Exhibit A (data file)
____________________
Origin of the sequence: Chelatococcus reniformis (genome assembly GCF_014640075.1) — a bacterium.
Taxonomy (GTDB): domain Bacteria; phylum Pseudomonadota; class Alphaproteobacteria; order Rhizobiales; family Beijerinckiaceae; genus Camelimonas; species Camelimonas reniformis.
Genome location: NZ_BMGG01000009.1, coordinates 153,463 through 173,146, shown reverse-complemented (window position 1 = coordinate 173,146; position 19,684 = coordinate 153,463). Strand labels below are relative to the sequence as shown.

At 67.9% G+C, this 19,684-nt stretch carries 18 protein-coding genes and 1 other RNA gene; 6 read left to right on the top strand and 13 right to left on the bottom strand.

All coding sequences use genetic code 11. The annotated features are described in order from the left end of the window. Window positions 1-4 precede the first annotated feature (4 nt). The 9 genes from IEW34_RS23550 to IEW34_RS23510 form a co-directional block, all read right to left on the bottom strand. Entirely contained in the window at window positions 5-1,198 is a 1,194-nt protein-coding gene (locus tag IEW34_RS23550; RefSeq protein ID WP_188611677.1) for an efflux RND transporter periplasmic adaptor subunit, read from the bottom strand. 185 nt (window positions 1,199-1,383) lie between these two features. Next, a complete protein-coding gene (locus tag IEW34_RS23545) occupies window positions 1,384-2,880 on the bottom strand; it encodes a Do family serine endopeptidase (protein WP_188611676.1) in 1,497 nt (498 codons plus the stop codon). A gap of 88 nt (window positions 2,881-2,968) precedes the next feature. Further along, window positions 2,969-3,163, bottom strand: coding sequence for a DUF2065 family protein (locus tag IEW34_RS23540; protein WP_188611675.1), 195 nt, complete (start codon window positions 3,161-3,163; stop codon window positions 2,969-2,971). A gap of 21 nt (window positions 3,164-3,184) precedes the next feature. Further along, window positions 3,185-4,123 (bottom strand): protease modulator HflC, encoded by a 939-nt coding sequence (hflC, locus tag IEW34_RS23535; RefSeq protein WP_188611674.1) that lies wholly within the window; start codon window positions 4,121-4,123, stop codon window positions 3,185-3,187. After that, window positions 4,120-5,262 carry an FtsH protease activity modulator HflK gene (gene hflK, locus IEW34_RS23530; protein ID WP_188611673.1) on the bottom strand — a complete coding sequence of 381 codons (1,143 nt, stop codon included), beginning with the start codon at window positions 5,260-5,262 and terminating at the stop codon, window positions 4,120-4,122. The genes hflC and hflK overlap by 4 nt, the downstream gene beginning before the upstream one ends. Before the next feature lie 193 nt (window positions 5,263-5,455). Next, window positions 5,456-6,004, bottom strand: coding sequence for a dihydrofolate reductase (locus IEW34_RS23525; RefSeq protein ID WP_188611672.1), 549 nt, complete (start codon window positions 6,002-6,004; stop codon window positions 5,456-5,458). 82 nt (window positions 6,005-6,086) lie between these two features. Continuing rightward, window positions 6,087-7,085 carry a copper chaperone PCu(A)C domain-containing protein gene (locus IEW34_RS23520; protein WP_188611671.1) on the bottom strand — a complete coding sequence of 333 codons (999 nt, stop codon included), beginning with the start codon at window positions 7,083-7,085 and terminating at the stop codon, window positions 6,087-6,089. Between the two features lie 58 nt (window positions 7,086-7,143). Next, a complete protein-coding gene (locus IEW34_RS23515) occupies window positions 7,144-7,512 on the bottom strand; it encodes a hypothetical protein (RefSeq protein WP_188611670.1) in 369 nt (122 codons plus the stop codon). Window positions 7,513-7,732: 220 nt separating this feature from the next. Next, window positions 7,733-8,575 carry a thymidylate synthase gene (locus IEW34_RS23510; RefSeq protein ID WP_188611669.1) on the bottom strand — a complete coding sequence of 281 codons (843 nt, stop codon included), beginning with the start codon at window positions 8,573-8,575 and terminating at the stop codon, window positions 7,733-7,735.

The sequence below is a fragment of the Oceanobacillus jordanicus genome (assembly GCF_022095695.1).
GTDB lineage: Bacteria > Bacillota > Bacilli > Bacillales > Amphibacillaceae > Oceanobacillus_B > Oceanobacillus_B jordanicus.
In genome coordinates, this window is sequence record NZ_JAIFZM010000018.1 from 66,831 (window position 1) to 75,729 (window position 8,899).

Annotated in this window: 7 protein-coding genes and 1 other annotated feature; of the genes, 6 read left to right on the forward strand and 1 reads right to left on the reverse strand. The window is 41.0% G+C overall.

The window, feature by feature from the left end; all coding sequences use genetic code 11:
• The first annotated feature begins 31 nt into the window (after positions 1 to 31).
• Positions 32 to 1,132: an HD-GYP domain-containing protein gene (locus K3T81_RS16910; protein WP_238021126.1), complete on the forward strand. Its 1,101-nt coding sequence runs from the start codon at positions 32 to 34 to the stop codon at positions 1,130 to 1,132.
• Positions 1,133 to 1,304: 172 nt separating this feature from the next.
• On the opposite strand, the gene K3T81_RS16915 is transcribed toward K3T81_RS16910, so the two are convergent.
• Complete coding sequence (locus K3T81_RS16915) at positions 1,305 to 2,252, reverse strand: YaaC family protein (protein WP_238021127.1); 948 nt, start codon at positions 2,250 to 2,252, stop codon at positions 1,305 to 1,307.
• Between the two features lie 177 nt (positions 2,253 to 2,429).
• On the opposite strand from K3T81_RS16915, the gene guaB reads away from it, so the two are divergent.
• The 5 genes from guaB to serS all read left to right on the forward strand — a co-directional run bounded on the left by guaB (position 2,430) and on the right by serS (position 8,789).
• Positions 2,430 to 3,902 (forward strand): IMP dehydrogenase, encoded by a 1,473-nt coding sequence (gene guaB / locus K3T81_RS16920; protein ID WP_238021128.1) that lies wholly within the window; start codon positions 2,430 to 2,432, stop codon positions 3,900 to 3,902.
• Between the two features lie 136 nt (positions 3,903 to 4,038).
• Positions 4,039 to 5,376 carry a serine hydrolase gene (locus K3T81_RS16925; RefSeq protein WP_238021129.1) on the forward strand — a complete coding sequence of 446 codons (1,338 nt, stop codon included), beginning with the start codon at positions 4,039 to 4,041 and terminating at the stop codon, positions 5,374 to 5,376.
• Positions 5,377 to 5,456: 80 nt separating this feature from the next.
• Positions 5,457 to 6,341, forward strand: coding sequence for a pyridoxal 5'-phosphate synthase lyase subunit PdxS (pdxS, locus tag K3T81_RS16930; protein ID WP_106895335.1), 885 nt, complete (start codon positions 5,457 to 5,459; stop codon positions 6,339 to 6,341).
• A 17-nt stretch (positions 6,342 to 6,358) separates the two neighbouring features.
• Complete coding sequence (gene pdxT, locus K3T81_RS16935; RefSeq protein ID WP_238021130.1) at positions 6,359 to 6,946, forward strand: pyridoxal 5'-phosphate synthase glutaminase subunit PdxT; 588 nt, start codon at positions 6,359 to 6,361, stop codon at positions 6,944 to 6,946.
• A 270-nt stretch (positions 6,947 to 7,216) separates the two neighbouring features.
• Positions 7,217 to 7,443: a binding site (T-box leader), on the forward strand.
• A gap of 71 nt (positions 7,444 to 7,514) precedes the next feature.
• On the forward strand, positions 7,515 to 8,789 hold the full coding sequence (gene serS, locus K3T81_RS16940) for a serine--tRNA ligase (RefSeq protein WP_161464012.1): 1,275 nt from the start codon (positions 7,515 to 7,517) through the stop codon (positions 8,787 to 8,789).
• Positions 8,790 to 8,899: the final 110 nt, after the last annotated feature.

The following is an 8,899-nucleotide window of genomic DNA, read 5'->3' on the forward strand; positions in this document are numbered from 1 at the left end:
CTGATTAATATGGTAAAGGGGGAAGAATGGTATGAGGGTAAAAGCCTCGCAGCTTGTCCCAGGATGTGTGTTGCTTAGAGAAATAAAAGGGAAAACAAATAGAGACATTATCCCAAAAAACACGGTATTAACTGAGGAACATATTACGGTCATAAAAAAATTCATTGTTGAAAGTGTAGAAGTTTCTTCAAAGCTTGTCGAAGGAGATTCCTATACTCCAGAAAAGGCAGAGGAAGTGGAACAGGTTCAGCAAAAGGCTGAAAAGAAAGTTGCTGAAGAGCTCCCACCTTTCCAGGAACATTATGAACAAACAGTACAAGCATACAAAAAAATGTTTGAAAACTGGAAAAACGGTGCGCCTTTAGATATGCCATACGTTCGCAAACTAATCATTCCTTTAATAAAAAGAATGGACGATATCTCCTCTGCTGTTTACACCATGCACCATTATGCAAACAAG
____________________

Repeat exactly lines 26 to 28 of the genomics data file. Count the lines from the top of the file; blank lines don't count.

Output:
• A 270-nt stretch (positions 6,947 to 7,216) separates the two neighbouring features.
• Positions 7,217 to 7,443: a binding site (T-box leader), on the forward strand.
• A gap of 71 nt (positions 7,444 to 7,514) precedes the next feature.